Calcareous

Field Scabious or Gipsy Rose – an ‘insect plant’ par excellence

Often seen in well-drained, calcareous grassy habitats, such as limestone grasslands or even road verges, the Field Scabious is a familiar and beautiful plant that supports a large number of insect species. Richard Jefferson explores the biology, ecological importance and status of the Field Scabious, and the insects that are associated with it. In summer,

The Devil’s Dyke: its wildlife, history and restoration

Estimated to be built between the 5th and 7th centuries, the Devil’s Dyke, in Cambridgeshire, is not only of great historical interest, but is also a chalk grassland of national and international importance. In recent years, however, it has suffered due to scrub encroachment, and there have been concerns over the future of some of

Spiders in the grass: the effect on upland spider communities of grazing

Upland calcareous grasslands are well known for their botanical interest, but they also support a diverse community of invertebrates, including a number of scarce and endangered spiders. While grazing is common in these habitats, there has, until recently, been little information available on how this affects spider communities. Ashley Lyons, Paul Ashton, Ian Powell and

Long-term changes in chalk grassland

Calcareous grasslands support a remarkable diversity of plant species but, despite being widely recognised for their conservation importance, many have suffered from a lack of management. This has meant that even some of our most famous sites have been left to deteriorate and are now in poor condition. Peter Hawes, Richard Pywell and Lucy Ridding outline

Reserve focus: Fontmell and Melbury Downs, Dorset

This year marks the 150th anniversary of Thomas Hardy’s first published work. Today, the Dorset landscape that the novelist and poet so loved can be admired from a reserve, rich in wildlife, that was acquired in his memory. Think of Dorset and most people will conjure up images of its glorious coast, or perhaps the

Sheep grazing and the management of chalk grassland

A unique investigation at the chalkdownland National Nature Reserve Aston Rowant (SU 727972) could help to illuminate best practice in management for other reserves in southern Britain. The study, which was partly repeated after 45 years, considered the effects of sheep grazing regimes in order to explain ecological differences brought about by variations within livestock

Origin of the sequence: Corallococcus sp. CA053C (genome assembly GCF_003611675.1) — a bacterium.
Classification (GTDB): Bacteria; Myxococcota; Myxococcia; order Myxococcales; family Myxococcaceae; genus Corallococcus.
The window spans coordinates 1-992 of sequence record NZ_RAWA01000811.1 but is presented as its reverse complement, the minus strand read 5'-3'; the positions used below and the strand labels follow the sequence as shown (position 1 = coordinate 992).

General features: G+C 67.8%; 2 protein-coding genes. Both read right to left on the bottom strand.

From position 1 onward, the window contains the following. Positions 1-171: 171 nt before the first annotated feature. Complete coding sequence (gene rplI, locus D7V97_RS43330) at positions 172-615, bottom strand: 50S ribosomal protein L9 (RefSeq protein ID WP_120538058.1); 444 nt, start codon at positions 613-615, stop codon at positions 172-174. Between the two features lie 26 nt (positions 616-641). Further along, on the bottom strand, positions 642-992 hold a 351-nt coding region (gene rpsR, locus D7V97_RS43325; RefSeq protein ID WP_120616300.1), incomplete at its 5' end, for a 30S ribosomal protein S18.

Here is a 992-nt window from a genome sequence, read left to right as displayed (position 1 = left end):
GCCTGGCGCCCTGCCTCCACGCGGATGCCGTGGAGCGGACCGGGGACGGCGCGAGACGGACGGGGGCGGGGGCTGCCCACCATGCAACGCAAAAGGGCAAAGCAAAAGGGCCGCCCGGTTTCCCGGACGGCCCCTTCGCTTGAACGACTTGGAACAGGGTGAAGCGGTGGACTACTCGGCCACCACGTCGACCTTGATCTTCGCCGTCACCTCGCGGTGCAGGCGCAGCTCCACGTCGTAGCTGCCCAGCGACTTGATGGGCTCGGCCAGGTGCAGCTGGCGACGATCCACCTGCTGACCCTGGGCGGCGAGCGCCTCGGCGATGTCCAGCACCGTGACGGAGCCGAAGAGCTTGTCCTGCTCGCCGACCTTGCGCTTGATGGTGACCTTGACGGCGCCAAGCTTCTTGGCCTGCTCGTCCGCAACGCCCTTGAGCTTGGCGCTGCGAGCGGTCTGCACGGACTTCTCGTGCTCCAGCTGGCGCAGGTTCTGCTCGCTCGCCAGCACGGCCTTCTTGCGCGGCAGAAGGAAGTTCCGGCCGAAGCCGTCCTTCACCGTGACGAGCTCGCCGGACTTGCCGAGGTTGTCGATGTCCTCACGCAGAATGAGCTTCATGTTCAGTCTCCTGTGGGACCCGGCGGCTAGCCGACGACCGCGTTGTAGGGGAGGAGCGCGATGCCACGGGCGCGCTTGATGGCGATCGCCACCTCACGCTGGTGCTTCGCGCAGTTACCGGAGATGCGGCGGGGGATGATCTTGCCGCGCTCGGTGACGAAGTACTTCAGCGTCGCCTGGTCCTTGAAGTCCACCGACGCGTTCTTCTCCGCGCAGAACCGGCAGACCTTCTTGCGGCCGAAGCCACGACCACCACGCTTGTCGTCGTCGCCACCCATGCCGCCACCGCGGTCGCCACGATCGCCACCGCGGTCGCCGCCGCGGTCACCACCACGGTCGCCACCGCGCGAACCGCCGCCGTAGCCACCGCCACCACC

The South Downs National Park

On 12th November 2009, the Secretary of State signed the Confirmation Order which established the South Downs National Park. This was the end of an epic struggle to protect this very special area of England that began in the 1920s and was finally brought to a conclusion after a 20-year crusade by the South Downs

The Burren – farming for the future of the fertile rock

The Burren is an iconic landscape. It is home to the largest area of limestone pavement in Britain and Ireland and has a unique flora that is internationally renowned. Over 6,000 years of pastoral farming have helped to forge this landscape, and the continuation of grazing is vital to the conservation of the area's rich

Classic wildlife sites: The Torbay limestones

In spite of centuries of changing agriculture, the south-east Devon coast offers the naturalist a wide array of exceptional wildlife sites. At the southernmost end, the high schistose headlands of Prawle and Start Points ultimately give way to the shingle and lagoons at Slapton. But for me, unquestionably the single most exciting group of botanical sites

Classic wildlife sites: The natural history and conservation of Porton Down

Walking through a shallow dry valley across a carpet of scented turf, coloured with drifts of yellow Common Rock-rose Helianthemum nummularium, deep purples of Wild Thyme Thymus polytrichus and subtle pinks of Squinancywort Asperula cynanchica, one is aware that this landscape has a distinctly Continental feel. 

Chalkhill Blue on Therfield Heath, Hertfordshire

Butterfly conservation in Britain assumes increasing importance when species with restricted habitat loss. For some species, detailed studies have identified their critical requirements and, through positive management, their population declines have been reversed. 

Salisbury Plain Training Area – the British steppes?

The Salisbury Plain Training Area is an internationally important site for a wide range of habitats and species, many of which have declined significantly in lowland Britain. The following two articles summarise much of the research and work that has been carried out here in recent years.

Magnesian Limestone Grassland and its conservation

The countryside between Nottingham and South Shields may not be the most dramatic or attractive in Britain, but it is the only place where it is possible to find Magnesian Limestone grassland. Even then, there is precious little of it left. According to English Nature, only a few hundred hectares survive in England.

Reserve Focus – Wye National Nature Reserve, Kent

English Nature's reserve at Wye covers 104ha (257 acres) of steep escarpment on the chalk on the North Downs. It is a visually striking site, with its steep-sided dry valleys, but it is also of considerable importance for its populations of downland and woodland plants and animals in an area that has become steadily more

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